A while back, I asked this question on Twitter:
What is the most worthwhile use of an academic’s time, lecture or tutorial?
It was a simple question or so I thought but then I am working in this space although not as an academic, hence my views struggle to be impartial.
This little conversation, made me think deeper about the question I was asking:
Just to set the scene here: I see the lecture as still being touted as the mainstay of most of Higher Education. Yes, there are institutes out there who are moving away or already have moved away from this delivery method but I don’t think they are the majority. Ok, I don’t have facts and figures, empirical evidence here but through many conversations, observations and searching on university offerings online give me enough to go on. And, if most MOOCs are anything to go by, well…………..
But, is the lecture an effective use of an academic’s time?
Is that what a highly educated specialist should be devoting precious resources to in an increasingly time-pressurized environment?
Or is there a better use of that time?
I suppose it is best to clarify the meaning of ‘lecture’ first though. Lecture in this sense, is about somebody delivering content, an oral
presentation. For the spatial learners, this is a lecture theatre, typically tiered seating, with a person at the front talking and perhaps having supporting resources displayed. Yes, there might be some questions asked but this largely one-way delivery. In other words, lecturer talks, shows, explains…..students listen and try to understand (or more accurately try to stay awake!)
Now, this conjures up many different images depending on personal experiences, subject studied, university attended, etc but Wikipedia does a good job of explaining it for me:
A tutorial is a method of transferring knowledge and may be used as a part of a learning process. More interactive and specific than a book or a lecture; a tutorial seeks to teach by example and supply the information to complete a certain task. Depending on the context a tutorial can take one of many forms, ranging from a set of instructions to complete a task to an interactive problem solving session (usually in academia). https://en.wikipedia.org/wiki/Tutorial
What is the most worthwhile use of an academic’s time?
Well let’s summarise what seems to go on a lot in Higher Education:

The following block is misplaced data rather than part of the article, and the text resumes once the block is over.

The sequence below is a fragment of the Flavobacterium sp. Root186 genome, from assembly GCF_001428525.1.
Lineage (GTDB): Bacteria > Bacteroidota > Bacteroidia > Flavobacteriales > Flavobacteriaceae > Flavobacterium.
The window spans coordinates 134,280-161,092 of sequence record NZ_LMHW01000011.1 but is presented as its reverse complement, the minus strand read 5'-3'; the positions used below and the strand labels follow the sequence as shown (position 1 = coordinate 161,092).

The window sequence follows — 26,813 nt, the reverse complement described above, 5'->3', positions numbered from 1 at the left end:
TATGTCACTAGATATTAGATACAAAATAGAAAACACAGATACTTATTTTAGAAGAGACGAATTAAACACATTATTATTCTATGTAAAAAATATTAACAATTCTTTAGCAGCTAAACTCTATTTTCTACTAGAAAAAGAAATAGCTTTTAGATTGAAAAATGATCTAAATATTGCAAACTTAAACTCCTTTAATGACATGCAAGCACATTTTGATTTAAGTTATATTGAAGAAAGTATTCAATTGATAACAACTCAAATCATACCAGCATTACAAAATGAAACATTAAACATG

Largely one way interaction
Very little opportunity for students to clarify misunderstandings or get explanations in areas where they need it
Often limited in learning styles
Same or similar content delivered in repeated sessions
Often very long (hours)
Very interactive if organised appropriately
Lots of opportunities for students to develop their understanding, learn from the academic and from their peers. Can involve problem solving, creative tasks, development exercises that have spin-offs in nurturing other skills in a student (eg communication, presentation skills)
Often based on applying knowledge, this allows students and the academic to see where understanding and indeed where misunderstandings are occurring.
Content will be different based on the needs of the students so repeated sessions are more dynamic.
Length of time usually hs more flexibility as the sessions are more flexible in what they are trying to achieve
Attendance issues can be addressed if students see the value in the sessions and get assistance in developing their knowledge on the course in question
The points made by Ian in the Twitter extract seem almost irrelevant when we look at the comparison above. Objectives, aims, size of cohort, etc. All of these don’t really make that much difference to how learning should be provided in this context, it seems to me.
If Blooms is considered to be the taxonomy we should be guided by when considering the essentials of learning, then the lecture, as described above, is getting nowhere near the higher levels yet tutorials are.
Of course, there is the argument that content needs to be delivered, facts, equations, principles, etc etc, need to be passed on to the learner. But, a highly paid specialist standing up and telling a group of students the same thing a few times a year.
Is that really a worthwhile use of an academic’s time?
How about this…
Every time I create a Jamie Oliver/Marco Pierre White/Rick Stein/<insert favourite chef> dish, do I need him/her there bouncing
around my kitchen telling me how to do it, as I sit impassively watching him? Or can I get the information, the techniques and the skills, the basic concepts of what I should be doing and how to do it, from some other medium rather than paying a fortune for him to come to my house?
Of course I would love the said chef to be there to guide me, show me where I am going wrong, point out better techniques, different approaches and ways of thinking about the dishes I am trying to master. And that to me, if I am to pay the fortune would where the money would be best invested.
If we apply this analogy to the issue of lectures and tutorials, to my mind, the question is a no-brainer. Surely, the specialist insight that an academic has in his/her field is best used not in a lecture but somewhere else.